When Pence, Pompeo and Friedman celebrate their boss (as they must), do they echo his claims that pro-Israel no longer has a home among Democrats? Do top Democrats, including Sen. Chuck Schumer, D-N.Y., explicitly go after Trump and repeat their accusations that he has contributed to a climate in which a white supremacist killed 11 Jews at a Pittsburgh synagogue last year and 50 Muslims at two New Zealand mosques last week?
2. The Omar factor
The freshman congresswoman said AIPAC money was behind pro-Israel sentiment in Congress, among other perceived anti-Semitic slanders that led to a congressional resolution earlier this month condemning anti-Semitism, Islamophobia and other hatreds. (Omar has apologized for some of her statements, including the AIPAC mention.)
A number of lawmakers close to AIPAC, including Democrats who are slated to speak at the conference, have complained that the resolution was diluted because it did not exclusively target anti-Semitism.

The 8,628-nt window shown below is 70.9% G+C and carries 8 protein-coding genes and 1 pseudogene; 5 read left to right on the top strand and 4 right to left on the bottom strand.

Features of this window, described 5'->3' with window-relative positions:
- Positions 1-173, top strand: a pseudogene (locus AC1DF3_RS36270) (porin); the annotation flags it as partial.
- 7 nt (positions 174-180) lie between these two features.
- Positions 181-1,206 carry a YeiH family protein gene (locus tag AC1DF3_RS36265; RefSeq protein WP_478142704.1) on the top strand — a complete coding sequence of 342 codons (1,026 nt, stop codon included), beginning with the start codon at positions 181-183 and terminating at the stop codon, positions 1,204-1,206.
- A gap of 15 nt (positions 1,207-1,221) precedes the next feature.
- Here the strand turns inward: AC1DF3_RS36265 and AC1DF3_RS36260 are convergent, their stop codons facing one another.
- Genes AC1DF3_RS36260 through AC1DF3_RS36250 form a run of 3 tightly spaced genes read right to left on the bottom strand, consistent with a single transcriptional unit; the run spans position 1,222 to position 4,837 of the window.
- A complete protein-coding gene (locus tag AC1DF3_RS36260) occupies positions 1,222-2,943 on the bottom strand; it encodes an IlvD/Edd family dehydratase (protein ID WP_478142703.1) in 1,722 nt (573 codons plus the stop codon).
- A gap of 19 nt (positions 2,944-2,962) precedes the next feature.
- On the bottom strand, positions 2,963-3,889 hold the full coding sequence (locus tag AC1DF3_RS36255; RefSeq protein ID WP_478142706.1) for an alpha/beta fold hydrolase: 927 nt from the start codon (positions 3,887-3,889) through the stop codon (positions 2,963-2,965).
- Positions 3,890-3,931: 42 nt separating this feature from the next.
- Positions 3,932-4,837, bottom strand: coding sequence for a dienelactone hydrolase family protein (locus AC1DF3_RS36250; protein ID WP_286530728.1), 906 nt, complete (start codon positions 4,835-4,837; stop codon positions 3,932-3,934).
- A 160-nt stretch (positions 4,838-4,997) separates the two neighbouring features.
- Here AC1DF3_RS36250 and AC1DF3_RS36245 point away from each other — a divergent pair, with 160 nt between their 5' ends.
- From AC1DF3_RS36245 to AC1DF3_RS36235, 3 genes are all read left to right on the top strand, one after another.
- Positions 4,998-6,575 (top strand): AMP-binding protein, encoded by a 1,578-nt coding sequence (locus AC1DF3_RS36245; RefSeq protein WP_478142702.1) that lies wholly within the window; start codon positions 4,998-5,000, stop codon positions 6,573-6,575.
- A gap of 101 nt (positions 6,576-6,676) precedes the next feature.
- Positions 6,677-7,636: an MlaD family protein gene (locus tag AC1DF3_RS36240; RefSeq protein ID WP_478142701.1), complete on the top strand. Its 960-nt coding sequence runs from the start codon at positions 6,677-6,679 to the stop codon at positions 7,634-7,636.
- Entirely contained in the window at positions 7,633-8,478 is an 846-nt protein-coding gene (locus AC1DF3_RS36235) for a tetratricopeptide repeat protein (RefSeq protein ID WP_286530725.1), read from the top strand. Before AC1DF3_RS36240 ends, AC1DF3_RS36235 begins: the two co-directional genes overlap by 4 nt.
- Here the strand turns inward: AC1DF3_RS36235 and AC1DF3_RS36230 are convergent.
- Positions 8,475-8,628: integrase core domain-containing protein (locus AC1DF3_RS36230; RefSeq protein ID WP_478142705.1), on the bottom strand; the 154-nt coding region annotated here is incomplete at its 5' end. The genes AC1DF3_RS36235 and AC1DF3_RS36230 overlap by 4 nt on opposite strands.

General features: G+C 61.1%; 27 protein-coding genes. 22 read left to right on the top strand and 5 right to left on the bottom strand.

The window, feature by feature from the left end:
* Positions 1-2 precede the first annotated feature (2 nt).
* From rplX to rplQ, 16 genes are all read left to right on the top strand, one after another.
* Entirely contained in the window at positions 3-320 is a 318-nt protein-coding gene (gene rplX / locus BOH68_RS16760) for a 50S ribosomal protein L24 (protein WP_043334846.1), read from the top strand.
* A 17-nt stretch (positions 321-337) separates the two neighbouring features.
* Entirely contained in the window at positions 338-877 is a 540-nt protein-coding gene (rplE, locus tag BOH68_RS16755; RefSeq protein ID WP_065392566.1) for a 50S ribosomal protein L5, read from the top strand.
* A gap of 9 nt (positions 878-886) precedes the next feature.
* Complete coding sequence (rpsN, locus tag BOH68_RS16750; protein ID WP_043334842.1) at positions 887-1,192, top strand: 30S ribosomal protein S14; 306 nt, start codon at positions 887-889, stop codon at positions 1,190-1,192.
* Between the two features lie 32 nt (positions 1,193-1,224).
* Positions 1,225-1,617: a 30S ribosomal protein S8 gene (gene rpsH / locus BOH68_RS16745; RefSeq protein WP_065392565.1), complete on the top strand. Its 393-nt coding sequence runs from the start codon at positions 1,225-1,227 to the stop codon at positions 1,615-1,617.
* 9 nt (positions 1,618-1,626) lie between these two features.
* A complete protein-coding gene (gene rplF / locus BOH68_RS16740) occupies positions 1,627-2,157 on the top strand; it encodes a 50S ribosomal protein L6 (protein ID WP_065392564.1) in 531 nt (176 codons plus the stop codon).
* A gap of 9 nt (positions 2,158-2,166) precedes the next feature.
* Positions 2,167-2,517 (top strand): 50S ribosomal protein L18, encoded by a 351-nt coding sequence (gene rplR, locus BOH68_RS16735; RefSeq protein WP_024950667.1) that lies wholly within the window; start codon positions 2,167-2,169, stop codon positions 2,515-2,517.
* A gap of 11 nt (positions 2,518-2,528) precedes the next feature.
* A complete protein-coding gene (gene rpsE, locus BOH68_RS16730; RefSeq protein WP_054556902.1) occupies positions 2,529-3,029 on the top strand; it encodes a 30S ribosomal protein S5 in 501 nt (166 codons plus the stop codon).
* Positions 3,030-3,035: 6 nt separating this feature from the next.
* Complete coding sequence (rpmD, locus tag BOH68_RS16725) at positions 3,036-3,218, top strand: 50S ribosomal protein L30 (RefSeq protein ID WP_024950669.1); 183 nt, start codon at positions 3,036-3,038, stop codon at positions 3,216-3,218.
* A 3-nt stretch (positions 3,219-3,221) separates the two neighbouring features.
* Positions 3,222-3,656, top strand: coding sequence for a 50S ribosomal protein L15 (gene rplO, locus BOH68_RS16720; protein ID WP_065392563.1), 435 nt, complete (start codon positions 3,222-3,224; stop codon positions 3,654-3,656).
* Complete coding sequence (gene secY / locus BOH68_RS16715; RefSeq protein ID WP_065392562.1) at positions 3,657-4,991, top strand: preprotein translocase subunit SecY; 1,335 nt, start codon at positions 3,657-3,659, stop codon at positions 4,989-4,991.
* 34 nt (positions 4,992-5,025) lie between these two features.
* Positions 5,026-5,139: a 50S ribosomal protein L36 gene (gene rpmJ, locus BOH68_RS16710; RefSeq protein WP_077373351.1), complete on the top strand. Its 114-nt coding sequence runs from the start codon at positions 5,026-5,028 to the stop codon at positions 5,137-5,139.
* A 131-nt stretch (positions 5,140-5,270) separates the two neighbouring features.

How does that play out at the conference? Do the Democrats bring it up? Does it come up in the annual comity-fest between the House majority and minority leaders — respectively Reps. Steny Hoyer, D-Md., and Kevin McCarthy, R-Calif.?
Rep. Nancy Pelosi, D-Calif., the House Speaker, found herself under fire from the party’s left during the Omar controversy for not doing enough to protect her from what was perceived as attacks on her fueled by Islamophobia, racism and misogyny. The right accused her of caving to progressives on the bigotry resolution. Last year at the Israeli-American Council, Pelosi effectively advised pro-Israel Democrats to ignore Omar and Rep. Rashida Tlaib, D-Mich., who embraces the boycott Israel movement. Can Pelosi afford to repeat the call?
3. The AIPAC factor
The lobby’s CEO, Howard Kohr, made news last year when he explicitly embraced the two-state solution at a time when both the U.S. and Israeli governments had retreated from it.